Driving Experience: Interior

Just opening the solid door of the K900 is enough to tip-off there is something good going on inside. The interior seems to be covered everywhere in soft, supple Nappa leather, which in the case of our K900 came with the VIP Plus Package so the seats were also quilted. Real wood and aluminum trim pieces and accents were in just the right places. Even the headliner is made of a suede-like material, adding one more luxury touch.

2017 Kia K900, rear seat

Because control is the key to luxury

2017 Kia K900

The real luxury is in back

The five-passenger seating dares you to not find a comfortable seating position. The driver seat is 16-way power adjustable and the front passenger seat gets eight ways to play around until that “just right” feeling sets in. The VIP Package adds power front headrests, power lumbar adjustment for front and rear seats, driver seat power leg extension and rear seat recline. The front seats are heated and ventilated, as are the outboard rear seats. Staying in the rear, I can only say you need to sit back there to experience the near-limo legroom. With the rear power sunshade and the manual rear side window shades deployed, your passengers will revel in anonymity, feeling like true VIPs during their trip. When folded down, the center rear seat armrest (which also is a ski pass-through) includes climate controls and a 12V outlet. The complete package adds-up to a luxury interior experience.

The driver has three display areas; the head-up display (part of the VIP Plus Package), which appears on the windshield just above the steering wheel; the 12.3-inch LCD information cluster located behind the heated, leather-wrapped steering wheel; and the center dash-mounted 9.2-inch full-color display with navigation and Kia’s UVO eServices. The 17-speaker Lexicon Logic7 Audio System, with 900 watts of power, sounded like a concert hall. It came with SiriusXM (three-month trial subscription), AM/FM/HD/CD/MP3, USB port with iPod connectivity, Aux-in jacks, Bluetooth streaming audio and hands-free telephone. The voice recognition system, used for placing calls and other commands, was as good as any I have tested. Add in the Homelink auto-dimming rearview mirror and compass for more convenience and safety.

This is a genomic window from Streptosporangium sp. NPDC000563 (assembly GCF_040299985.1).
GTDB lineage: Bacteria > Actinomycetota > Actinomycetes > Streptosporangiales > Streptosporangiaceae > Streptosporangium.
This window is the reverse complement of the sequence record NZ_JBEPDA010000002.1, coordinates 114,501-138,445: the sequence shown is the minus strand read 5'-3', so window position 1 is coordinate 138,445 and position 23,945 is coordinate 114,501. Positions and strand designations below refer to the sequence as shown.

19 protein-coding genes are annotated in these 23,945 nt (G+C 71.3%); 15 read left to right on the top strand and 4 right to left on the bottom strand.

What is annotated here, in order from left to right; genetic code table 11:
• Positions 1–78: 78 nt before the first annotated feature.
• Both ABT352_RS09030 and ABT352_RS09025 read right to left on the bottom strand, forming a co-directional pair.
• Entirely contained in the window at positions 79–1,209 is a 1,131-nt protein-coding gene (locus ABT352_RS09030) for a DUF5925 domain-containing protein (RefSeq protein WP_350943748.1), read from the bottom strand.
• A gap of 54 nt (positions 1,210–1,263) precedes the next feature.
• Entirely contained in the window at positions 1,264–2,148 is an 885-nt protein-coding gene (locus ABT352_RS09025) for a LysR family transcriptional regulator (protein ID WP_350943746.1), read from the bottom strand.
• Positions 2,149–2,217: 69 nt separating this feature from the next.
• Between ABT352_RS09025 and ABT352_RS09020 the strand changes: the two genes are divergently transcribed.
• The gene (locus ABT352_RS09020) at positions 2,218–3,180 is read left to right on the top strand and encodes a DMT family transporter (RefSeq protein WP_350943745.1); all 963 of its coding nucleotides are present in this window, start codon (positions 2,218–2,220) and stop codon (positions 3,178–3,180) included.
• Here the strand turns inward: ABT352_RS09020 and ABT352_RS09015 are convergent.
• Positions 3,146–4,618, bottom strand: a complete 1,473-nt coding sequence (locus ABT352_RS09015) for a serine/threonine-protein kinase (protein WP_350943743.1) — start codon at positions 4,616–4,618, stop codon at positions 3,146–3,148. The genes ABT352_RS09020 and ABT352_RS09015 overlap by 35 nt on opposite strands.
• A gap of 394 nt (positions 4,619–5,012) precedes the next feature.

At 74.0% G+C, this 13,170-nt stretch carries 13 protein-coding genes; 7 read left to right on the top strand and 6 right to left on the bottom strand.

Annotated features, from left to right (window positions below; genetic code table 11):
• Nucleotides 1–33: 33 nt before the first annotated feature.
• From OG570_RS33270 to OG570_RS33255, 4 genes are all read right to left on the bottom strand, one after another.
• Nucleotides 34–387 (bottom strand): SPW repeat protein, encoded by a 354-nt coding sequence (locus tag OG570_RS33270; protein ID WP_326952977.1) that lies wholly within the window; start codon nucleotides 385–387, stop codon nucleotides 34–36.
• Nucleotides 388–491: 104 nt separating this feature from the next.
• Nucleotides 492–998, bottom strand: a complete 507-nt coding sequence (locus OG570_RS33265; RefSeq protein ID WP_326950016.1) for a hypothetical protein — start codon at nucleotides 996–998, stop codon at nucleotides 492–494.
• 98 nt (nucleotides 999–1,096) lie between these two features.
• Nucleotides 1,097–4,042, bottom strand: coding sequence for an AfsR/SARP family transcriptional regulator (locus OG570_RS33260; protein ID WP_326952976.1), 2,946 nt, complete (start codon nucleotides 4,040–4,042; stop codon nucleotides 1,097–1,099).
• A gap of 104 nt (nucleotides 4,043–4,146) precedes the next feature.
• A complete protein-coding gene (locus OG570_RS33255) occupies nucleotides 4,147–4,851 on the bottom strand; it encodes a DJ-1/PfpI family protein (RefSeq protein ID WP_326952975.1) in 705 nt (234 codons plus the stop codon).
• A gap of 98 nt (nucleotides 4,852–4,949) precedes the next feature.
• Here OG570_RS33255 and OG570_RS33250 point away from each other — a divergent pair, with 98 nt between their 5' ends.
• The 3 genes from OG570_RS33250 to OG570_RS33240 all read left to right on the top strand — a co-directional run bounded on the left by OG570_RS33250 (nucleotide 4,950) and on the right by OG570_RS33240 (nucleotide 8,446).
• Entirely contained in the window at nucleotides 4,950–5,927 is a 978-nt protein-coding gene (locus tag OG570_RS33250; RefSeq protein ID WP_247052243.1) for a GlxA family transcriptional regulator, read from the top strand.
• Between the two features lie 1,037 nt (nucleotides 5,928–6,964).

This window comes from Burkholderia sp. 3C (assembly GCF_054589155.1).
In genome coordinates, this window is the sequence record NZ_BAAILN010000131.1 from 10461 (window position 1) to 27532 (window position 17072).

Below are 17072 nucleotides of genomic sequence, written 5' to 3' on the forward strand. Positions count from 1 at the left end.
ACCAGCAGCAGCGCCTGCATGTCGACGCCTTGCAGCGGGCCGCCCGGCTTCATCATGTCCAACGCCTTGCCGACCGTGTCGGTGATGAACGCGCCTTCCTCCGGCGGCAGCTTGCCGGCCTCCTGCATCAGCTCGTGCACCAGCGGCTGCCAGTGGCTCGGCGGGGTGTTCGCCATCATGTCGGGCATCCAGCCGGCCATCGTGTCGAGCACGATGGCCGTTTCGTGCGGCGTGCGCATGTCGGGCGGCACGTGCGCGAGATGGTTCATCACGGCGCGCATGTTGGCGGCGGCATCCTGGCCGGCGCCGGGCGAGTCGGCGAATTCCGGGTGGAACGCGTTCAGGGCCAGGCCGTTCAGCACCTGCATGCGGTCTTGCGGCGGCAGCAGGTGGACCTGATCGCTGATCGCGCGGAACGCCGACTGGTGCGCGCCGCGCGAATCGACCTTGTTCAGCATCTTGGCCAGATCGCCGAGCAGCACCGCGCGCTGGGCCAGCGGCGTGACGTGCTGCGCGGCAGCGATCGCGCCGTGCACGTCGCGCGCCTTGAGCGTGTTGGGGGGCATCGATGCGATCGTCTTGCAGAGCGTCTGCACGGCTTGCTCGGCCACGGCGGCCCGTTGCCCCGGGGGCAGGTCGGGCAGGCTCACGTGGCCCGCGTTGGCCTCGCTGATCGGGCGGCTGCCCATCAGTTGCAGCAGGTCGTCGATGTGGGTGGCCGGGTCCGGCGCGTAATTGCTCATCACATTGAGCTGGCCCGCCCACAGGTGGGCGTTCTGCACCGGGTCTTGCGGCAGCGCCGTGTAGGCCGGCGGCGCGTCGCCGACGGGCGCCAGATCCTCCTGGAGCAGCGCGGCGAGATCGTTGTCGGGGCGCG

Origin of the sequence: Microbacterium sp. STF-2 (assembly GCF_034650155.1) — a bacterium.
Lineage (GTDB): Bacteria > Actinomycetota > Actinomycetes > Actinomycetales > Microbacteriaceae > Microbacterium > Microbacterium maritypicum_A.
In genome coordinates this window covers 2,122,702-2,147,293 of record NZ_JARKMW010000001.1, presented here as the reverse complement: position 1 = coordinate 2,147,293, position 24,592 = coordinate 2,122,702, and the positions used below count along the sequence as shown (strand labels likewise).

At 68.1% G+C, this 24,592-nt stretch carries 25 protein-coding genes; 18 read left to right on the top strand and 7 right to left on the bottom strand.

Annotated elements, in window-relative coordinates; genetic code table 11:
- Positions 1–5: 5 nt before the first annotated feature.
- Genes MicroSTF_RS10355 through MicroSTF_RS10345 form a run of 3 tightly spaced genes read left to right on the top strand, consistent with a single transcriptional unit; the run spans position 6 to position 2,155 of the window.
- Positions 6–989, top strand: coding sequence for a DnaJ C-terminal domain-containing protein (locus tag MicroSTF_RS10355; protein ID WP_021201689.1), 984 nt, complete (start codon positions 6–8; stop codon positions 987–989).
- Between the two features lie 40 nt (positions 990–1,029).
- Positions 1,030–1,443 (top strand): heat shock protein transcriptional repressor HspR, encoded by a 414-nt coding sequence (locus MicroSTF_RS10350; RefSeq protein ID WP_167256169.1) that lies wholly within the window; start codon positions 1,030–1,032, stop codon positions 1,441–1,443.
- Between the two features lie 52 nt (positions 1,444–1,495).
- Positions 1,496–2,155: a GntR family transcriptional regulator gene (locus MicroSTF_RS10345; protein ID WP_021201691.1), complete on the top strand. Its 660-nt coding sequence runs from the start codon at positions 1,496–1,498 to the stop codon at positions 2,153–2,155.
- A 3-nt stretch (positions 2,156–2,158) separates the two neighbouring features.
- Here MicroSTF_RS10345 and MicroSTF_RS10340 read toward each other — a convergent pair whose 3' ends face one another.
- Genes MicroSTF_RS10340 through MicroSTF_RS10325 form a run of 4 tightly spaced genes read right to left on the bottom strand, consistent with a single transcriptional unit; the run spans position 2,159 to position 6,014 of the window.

Other nice interior features of the K900 Luxury are the panoramic sunroof, rear and front camera displays, three-zone climate control, power tilt and telescoping steering column, push button start/stop, smart key, power closing trunk and power soft-closing door latches.

Safety and Convenience

Standard and optional safety and convenience features for the 2017 Kia K900 Luxury include eight air bags, remote keyless entry, a tire pressure monitoring system, electronic stability control, traction control System, four-wheel disc anti-lock brakes (ABS), vehicle stability management, adaptive LED headlights, LED fog and rear tail lights, illuminated entry, front and rear parking sensors with Kia’s Park Guide System, blind spot detection, lane departure warning and rear cross traffic alert. The power folding outside mirrors (with puddle lamps) were a nice touch as were the hydrophobic front door windows and rain sensing windshield wipers will be in a rain storm.

2017 Kia K900

The front end says Kia–maybe too much Kia

The K900 Luxury has radar technology with Advanced Smart Cruise Control and an autonomous emergency braking system. When used together, they help maintain a safe speed with the car in front and can bring the K900 to an unassisted complete stop. This is one of the features that will be a part of self-driving cars. It’s technology I found to be especially valuable in stop-and-go, rush hour traffic. Because, once set, it is not necessary to apply the brakes or touch the accelerator mile after mile after mile in zero-to-10-mile-per-hour speeds. The last step will be autonomous steering, but let’s not get ahead of ourselves.

For parking lot safety, the K900 Luxury has Kia’s Surround View Monitor System which are four small, wide-angle cameras that are strategically placed to provide a down and outward view, surrounding the car. When parking, these views appear on the full-color LCD screen and are extremely helpful to reveal objects that could easily be run into.